By Andrew Hamlin
Northwest Asian Weekly
If you need me to tell you that there is no answer, as director Akira Kurosawa once said of his masterpiece, “Rashomon,” then I am telling you: There is no answer. Such a question would not come up these days of course; “Rashomon,” first released in 1950 and newly available, became the gateway release to the acceptance of Japanese cinema in the West. It tells a story from four different points of view, involving eight characters in all. And its refusal to resolve, to tell us which story is the truth, broke new cinematic ground.
The story definitely involves a murder — the dead body of a samurai cannot be denied — and, possibly, a rape. We meet a brigand (Kurosawa’s legendary leading man Toshiro Mifune), the samurai’s wife (Machiko Kyo), a woodcutter (Takashi Shimura), and oddly enough, the unfortunate samurai (Masayuki Mori), testifies from beyond the grave, through a medium (Noriko Honma, another of the director’s regulars). The story changes drastically depending on who’s telling it, shifting credit, blame, and motivations. In the end, no definitive conclusion can be drawn, because none of the stories corroborate each other. Japanese audiences overwhelmingly rejected “Rashomon,” driving the always-sensitive director into a depression; but it took home an Oscar, the Golden Lion Award at the Venice International Film Festival, and more. It ends with a man and a baby, and the lifting of the torrential rain, which is Kurosawa’s trademark. A muddy scene of tentative hope. (end)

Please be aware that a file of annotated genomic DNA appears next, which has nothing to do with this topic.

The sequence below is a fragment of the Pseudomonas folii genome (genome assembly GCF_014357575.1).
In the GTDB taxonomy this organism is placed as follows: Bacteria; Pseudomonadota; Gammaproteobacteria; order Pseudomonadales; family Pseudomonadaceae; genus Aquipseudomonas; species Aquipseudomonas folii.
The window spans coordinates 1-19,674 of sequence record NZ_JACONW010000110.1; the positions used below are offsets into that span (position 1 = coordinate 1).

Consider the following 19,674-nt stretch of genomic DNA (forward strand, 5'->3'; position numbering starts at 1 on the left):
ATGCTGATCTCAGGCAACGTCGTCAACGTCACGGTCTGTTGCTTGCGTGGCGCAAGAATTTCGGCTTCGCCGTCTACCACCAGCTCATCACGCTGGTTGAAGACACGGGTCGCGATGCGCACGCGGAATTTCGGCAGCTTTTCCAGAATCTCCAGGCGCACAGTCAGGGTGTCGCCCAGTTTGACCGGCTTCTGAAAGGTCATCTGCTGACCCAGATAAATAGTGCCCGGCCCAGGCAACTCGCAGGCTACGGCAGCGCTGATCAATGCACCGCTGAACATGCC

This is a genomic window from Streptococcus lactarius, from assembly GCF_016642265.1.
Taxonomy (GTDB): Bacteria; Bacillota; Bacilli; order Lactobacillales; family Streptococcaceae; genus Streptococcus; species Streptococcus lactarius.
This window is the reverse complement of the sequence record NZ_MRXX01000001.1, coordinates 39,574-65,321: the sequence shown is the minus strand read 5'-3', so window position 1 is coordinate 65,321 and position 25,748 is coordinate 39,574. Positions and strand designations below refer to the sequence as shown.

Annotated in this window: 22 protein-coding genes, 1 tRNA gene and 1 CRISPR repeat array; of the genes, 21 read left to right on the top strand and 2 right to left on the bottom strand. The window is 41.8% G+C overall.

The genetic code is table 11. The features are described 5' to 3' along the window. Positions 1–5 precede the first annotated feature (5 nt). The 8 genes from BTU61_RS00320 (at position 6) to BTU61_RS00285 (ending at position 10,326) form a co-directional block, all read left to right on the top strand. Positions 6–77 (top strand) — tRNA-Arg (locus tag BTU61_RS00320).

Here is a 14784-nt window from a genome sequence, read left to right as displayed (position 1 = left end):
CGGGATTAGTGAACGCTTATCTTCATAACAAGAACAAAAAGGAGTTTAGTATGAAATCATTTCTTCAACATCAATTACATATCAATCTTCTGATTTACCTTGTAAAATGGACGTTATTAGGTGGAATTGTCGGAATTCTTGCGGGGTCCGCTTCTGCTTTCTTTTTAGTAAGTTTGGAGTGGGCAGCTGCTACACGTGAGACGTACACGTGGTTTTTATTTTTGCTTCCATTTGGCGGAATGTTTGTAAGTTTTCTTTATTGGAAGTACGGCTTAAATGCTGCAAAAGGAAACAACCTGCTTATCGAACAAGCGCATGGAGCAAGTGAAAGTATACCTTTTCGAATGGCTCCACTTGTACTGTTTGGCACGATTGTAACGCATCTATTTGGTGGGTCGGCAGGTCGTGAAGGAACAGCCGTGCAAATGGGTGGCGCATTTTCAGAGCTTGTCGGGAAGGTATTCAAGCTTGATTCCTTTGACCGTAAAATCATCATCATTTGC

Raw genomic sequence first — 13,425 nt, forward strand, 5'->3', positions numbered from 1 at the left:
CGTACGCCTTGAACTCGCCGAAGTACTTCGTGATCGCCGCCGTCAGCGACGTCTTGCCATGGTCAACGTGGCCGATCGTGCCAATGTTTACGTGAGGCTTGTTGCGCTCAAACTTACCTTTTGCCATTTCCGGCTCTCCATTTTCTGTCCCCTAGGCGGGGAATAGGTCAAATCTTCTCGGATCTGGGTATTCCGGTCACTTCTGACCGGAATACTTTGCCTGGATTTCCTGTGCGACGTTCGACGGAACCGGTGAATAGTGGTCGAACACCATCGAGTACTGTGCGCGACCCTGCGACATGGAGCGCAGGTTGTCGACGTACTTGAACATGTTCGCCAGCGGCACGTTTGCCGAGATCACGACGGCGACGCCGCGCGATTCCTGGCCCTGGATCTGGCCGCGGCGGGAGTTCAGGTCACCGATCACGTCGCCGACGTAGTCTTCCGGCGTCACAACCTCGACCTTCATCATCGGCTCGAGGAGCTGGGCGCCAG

“In The Mood For Love” is available on Blu-ray from The Criterion Collection. Check your local video store for availability.
Andrew Hamlin can be reached at firstname.lastname@example.org.